Aberdeen's One Stop Computer Shop

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By on Oct 24, 2014 in News | 0 comments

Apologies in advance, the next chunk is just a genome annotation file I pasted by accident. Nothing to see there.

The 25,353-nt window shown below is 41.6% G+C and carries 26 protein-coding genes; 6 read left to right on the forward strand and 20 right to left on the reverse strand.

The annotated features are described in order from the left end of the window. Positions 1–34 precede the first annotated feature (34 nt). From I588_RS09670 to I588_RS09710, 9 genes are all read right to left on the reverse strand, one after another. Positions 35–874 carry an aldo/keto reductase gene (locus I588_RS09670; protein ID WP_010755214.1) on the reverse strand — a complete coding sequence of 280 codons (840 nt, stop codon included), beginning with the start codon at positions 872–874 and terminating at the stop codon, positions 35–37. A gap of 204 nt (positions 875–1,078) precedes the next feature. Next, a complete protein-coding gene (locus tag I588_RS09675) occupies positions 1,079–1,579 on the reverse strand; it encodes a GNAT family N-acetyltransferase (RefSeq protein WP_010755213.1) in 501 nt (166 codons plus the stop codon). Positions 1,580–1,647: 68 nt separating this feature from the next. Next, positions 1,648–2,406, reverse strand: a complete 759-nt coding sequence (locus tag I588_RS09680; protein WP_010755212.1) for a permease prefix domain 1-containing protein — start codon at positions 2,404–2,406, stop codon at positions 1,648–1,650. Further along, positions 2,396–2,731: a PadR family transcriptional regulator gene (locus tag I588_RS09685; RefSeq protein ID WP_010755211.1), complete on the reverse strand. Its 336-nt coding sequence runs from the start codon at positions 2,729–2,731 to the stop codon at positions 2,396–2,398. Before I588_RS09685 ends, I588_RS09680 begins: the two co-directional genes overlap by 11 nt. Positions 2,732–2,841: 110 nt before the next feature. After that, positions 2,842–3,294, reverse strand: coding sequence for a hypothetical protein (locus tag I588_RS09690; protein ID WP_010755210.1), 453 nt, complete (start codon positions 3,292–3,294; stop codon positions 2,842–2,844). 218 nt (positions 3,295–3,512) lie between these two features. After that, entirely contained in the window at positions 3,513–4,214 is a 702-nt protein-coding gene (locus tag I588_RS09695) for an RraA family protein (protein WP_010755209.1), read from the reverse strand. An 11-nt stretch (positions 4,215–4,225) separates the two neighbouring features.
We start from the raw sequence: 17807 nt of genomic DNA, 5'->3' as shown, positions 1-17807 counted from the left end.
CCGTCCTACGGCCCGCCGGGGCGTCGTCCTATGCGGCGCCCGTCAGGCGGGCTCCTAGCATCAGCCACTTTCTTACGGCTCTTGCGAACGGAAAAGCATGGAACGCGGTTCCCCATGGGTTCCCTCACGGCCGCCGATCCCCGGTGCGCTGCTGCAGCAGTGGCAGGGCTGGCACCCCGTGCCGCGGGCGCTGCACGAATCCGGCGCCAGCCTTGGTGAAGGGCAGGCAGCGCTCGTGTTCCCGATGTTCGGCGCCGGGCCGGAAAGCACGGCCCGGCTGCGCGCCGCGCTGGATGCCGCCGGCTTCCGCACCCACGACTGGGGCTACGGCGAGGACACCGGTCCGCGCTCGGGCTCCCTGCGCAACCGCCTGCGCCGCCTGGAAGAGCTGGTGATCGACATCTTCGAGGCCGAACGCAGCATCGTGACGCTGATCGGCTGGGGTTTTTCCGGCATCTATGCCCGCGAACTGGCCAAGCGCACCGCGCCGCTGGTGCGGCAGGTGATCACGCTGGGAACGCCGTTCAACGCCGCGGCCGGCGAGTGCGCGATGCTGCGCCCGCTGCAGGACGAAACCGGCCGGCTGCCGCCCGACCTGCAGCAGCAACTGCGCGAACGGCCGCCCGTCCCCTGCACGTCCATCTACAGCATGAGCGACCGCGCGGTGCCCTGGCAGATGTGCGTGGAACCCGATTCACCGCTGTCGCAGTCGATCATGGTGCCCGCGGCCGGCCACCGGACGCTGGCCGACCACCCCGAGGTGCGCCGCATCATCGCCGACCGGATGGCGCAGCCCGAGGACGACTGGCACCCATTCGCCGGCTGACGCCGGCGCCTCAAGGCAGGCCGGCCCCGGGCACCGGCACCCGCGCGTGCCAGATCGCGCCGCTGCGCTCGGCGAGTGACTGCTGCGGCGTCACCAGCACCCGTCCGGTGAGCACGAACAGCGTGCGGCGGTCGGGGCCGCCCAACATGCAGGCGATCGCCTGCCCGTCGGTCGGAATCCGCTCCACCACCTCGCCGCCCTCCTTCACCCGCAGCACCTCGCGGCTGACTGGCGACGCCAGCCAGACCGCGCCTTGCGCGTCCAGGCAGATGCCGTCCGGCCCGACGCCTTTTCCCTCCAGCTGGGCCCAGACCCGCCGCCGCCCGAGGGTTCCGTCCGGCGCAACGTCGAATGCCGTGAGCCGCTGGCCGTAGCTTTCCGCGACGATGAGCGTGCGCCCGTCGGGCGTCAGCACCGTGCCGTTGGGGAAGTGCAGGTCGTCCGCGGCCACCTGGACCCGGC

Telephone scams in which callers claimed to be Microsoft ‘security experts’ offering to fix your computer first surfaced over five years ago. They’re still around and seemingly undergoing something of resurgence. The scammers can’t fix anything they just want your money. It sometimes seems that every other major business on the planet has outsourced its service centre to India. Banks, insurance companies, internet service providers, utility companies, even railway ticket booking services. It’s hardly surprising then when you call some company and you’re greeted with a distinctive Indian accent greeting you with ‘Hello I’m David’, or ‘Peter’ or ‘Sonja how can I help you?’ We all know that they’re actually a Deepak, Pradeep or Surita, but we go along with the game. For sure, there’s been a bit of an outbreak in the past when it’s been discovered that customer data has been lifted wholesale – think addresses, credit card numbers and so on – from some of these service centres. There’s usually a lot of noise and then it dies down, as either the company pulls out and brings its call centre operations back to the country of origin or tighter safeguards are put in place. How to spot the phone scam Thick accents – a give away However, the idea of call centres based in India have become so accepted and part of everyday life that if we receive a phone call from someone with a thick Indian accent we almost assume it’s a legitimate call. But often they’re simply telephone scams trying to get some information out of you. One of the most laughable is someone calling claiming to be from a mobile phone company and they’ve got a seriously good deal for you and if you’re interested all you need to do is give them your bank account details to get the ball rolling. Yeah, right, as they say. A good response is to tell them to hold on while you go and dig out your bank account number. Simply place the phone next to a speaker and then crank up the volume to a seriously deafening decibel range. Give it a few minutes, turn down the volume and pick up the phone. There’ll be...

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